The city of Walterboro hosted the unique cyclist social festival event called FestiVELO XXV Wednesday through Sunday, Nov. 9-13. FestiVELO is an annual event where cyclists can choose between 20-30 miles, 55-65 miles, or 95–105 mile routes throughout the Lowcountry. The riders covered up to 400 miles of casual riding over the course of the four days. The riders were able to pick and choose the days and distances. This year there were approximately 300 participants nationally and internationally.

The participants were provided breakfast, lunch, and themed dinners daily during their stay. On “Wednesday Wined Down” wine and cheese were offered; Thursday had a “Chocolate Obsession Garden”, Friday and Saturday were an oyster roast, with live music on Friday, and a popular DJ on Saturday.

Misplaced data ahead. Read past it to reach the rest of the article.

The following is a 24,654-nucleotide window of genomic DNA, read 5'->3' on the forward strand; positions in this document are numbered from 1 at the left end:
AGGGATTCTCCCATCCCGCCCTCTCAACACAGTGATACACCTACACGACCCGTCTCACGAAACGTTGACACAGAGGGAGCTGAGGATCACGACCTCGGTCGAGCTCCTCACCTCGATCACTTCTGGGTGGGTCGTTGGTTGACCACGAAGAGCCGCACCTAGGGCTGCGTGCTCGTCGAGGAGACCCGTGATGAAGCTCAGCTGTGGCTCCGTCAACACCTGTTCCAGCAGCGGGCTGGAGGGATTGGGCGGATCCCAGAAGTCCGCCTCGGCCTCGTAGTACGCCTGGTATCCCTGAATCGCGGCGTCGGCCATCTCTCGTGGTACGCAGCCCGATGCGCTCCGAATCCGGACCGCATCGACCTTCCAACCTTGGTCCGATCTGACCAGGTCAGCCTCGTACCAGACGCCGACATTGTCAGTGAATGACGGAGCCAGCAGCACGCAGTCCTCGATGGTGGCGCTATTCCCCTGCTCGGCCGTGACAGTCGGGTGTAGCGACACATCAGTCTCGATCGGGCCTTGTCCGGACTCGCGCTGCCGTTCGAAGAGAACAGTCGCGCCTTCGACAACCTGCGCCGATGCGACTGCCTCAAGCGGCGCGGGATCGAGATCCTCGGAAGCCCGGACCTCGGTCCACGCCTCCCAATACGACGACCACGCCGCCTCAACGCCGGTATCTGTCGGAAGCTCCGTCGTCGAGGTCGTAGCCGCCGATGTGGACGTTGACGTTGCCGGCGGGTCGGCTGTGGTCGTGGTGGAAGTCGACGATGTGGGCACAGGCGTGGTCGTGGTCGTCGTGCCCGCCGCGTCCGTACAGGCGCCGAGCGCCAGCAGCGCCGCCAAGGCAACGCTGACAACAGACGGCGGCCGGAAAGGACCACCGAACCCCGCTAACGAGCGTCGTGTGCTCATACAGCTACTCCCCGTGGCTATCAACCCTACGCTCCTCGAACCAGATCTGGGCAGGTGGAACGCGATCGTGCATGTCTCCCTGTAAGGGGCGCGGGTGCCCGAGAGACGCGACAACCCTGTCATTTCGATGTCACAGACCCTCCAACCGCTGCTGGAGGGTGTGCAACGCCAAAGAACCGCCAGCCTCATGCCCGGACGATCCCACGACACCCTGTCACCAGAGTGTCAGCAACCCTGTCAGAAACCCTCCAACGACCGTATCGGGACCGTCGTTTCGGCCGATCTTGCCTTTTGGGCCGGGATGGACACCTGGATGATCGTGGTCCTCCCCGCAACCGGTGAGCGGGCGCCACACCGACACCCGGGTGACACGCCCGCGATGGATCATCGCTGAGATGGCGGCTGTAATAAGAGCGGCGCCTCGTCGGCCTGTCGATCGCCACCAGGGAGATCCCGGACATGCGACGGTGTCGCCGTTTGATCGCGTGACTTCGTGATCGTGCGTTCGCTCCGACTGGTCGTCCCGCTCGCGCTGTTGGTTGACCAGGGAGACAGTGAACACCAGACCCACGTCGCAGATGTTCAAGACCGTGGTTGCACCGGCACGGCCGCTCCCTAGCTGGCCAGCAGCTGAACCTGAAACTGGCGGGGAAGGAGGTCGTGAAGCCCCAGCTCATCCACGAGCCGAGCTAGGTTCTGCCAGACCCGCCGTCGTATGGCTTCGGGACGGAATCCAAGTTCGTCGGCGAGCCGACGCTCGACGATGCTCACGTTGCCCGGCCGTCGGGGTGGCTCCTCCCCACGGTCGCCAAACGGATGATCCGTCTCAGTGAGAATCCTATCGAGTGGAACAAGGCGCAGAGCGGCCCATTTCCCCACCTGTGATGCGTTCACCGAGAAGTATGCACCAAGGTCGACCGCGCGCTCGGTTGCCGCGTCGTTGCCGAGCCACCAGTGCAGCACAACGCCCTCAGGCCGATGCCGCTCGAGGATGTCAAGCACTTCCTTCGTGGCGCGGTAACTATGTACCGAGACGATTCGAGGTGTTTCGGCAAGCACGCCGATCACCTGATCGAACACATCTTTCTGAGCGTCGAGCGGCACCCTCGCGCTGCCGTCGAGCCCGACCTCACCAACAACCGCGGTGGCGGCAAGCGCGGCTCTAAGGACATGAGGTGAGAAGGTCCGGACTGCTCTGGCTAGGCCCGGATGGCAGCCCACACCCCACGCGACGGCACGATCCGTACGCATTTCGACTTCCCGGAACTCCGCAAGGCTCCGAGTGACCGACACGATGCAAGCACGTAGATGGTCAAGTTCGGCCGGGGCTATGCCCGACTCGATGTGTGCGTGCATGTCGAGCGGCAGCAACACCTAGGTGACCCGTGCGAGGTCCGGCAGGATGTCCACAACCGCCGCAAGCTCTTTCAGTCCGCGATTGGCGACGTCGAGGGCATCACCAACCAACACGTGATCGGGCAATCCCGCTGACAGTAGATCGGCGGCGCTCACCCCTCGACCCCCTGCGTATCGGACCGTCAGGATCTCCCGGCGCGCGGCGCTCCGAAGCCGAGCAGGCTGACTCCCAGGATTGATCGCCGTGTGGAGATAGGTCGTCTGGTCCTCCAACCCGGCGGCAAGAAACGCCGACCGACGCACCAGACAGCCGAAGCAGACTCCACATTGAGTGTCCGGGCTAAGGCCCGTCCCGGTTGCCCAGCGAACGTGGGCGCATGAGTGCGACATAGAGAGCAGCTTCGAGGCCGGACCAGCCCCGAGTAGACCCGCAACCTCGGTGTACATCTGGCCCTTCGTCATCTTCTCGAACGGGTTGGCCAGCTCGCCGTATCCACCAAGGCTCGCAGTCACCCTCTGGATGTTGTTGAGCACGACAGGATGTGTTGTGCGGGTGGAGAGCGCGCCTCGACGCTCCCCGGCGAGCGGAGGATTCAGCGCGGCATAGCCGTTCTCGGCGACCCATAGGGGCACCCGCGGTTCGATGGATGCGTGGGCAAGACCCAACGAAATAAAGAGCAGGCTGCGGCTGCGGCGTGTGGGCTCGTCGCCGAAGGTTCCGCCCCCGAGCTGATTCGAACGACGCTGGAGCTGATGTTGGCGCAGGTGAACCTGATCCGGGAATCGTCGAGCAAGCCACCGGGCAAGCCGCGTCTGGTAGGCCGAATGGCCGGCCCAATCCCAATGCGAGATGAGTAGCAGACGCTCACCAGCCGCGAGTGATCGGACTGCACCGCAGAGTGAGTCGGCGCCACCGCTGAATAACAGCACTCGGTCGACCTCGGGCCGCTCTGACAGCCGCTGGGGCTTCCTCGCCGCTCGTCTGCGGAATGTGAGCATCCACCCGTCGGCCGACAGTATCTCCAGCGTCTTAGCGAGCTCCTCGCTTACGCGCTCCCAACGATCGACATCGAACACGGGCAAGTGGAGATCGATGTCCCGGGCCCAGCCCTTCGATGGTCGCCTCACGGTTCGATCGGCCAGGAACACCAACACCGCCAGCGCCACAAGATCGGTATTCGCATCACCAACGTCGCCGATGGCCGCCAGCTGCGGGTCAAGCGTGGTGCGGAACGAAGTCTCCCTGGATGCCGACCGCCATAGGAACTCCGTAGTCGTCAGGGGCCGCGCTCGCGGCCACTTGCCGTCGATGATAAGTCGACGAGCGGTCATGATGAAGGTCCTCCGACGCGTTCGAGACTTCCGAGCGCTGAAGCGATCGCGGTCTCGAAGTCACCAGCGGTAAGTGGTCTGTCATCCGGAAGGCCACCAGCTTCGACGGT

Riders stay within local accommodations or set up camp within walking distance of the event center. First Baptist Church provided space for outdoor camping and the county offered the use of the local Civic Center for indoor camping for two nights during the tropical storm Nicole. The FestiVELO event itself was housed at Colleton County Museum and Farmers Market downtown.

Historically, the bike event started out as a small group of friends who wanted to work off some extra calories from a holiday meal and the first ride took place Thanksgiving weekend in 1998 in the Charleston area. The following year, the ride was called “Pedal for the Pooches” to benefit the SPCA (Society for the Prevention of Cruelty to Animals) and was a one-day event on John’s Island.